Tonsillectomy is the surgical removal of the tonsils.
The tonsils are two pads of glandular (lymphatic) tissue; one situated each side of the back of the throat.
The role of these pads is to help provide a defence against infection, which, in this case, enters through the nose or mouth.
The tonsils are relatively small in the first year of life and increase in size, as a child grows older. If the child or adult has frequent throat, sinus, or ear infections, snoring or breathing problems, the tonsils may need to be taken out.
This surgery is called a tonsillectomy. It may be done alone or with another operation, such as an adenoidectomy, ear tube insertion, or sinus surgery.
Problems Related To Tonsillitis
Tonsils are prone to swelling and enlargement. This can lead to a condition called tonsillitis. If these attacks become regular and severe, or cause complications, your doctor might suggest an operation.
Some reasons, which suggest that an operation should be carried out, include:
- Chronic tonsillitis that doesn't clear up with antibiotics.
- Frequent ear infections associated with tonsillitis.
- Breathing difficulties due to enlarged tonsils.
- Abscesses forming in the throat
- A child failing to thrive because of difficulty in swallowing due to frequent infection and enlargement of the tonsils.
- Recurrent bouts of tonsillitis followed by pain, discomfort and high temperature.
A tonsillectomy is performed under general anesthesia. The surgery takes about one hour. The patient's mouth is propped open and the tonsils are clamped with particular instruments.
The glandular tissue is contained inside a 'skin lining' - this lining is cut using scalpel, scissors, laser or an electric current (electrocautery). The tonsils are then removed. Each tonsil pad has a substantial blood supply, so electrocautery is often used to fuse the blood vessels and reduce the risk of hemorrhage.
Immediately after the operation:
After the operation you can expect:
- When you wake up, you will be lying on your side - this is to prevent choking should any bleeding occur from the tonsil pad.
- Painkilling injections, if necessary.
- The nursing staff will observe you regularly to check your pulse, blood pressure, breathing rate, and check your throat for any signs of bleeding.
- For the first four hours after theatre, you will probably not be allowed to have any food or liquids.
- A sore throat.
- You may find it difficult to eat or drink but you will be encouraged to do so - the more often you use your throat, the better.
- You can expect a hospital stay of just one day or so.
Tonsillectomy Side Effects And Complications
Some of the possible side effects and complications of tonsillectomy include:
- Excessive bleeding from the tonsil pads. Most cases of hemorrhage happen within one week of surgery.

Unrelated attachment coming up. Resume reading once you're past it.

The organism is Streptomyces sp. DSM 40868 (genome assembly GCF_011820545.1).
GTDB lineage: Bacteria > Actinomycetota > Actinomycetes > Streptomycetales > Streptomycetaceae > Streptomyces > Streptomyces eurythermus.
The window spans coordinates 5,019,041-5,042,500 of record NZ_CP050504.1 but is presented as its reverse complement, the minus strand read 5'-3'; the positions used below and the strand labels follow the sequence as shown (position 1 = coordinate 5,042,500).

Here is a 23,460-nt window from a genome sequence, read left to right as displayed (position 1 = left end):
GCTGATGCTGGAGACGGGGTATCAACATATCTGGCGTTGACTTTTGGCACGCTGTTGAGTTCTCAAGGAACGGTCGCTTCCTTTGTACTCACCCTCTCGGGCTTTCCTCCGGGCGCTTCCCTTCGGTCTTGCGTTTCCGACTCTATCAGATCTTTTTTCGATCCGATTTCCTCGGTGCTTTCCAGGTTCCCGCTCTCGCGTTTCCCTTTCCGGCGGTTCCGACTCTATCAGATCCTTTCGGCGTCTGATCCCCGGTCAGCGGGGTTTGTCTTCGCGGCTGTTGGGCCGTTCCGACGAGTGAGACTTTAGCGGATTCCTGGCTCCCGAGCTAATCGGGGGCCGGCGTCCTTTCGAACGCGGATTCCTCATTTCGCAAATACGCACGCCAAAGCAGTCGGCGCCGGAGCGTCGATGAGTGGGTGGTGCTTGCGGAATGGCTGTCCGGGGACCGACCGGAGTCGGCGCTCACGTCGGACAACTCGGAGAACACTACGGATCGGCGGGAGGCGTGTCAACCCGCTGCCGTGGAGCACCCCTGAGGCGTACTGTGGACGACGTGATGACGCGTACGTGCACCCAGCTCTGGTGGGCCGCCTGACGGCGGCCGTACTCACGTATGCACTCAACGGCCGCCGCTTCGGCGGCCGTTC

- The scabs that form on the wounds may give you a bad taste in your mouth.
- The pain may ease within two days or so then burn again up to six days after the operation. Ear pain may also be included.
It is normal to see raw white areas where the tonsils were removed. These will go away in about two weeks. They may cause some bad breath, which also will go away.
A chewing motion may help decrease ear pain. An antibiotic may be prescribed to prevent a post-operative infection. Use a cool mist humidifier at home to help keep moisture in the air.
Your child should not blow his/her nose or clear the throat after surgery. There may be a nasal quality to your child's voice. This is normal and may last for several weeks. Your child can talk after surgery but it may hurt.
Be guided by your doctor but general suggestions include:
- Don't smoke.
- Avoid vigorous exercise immediately after the operation.
- Usually, you should have a week or so at home before returning to work or school.
- Avoid crowded, enclosed areas (such as cinemas) for at least one week, to reduce the risk of infection.
- Your sore throat may last for two to three weeks, but try to get back to your normal diet as soon as possible - avoid sticking to a jelly and ice cream diet.
- Some foods can cause irritation and pain - avoid sour drinks (such as citrus fruit juices), spicy foods and roughly textured foods for about 10 days or so.
- Avoid taking aspirin, since this painkilling drug can exacerbate bleeding. Only take those painkillers recommended by your doctor or surgeon
The patient needs to drink a lot of liquids. Avoid citrus juices (orange or grapefruit) because they may burn the throat. Avoid spicy foods and foods which might rub the throat like Doritos or potato chips.
Soft foods such as cooked fruits, ice cream, soups, puddings, gelatin, scrambled eggs or mashed potatoes are easier to swallow. Limit activity to calm play for two days with plenty of rest time.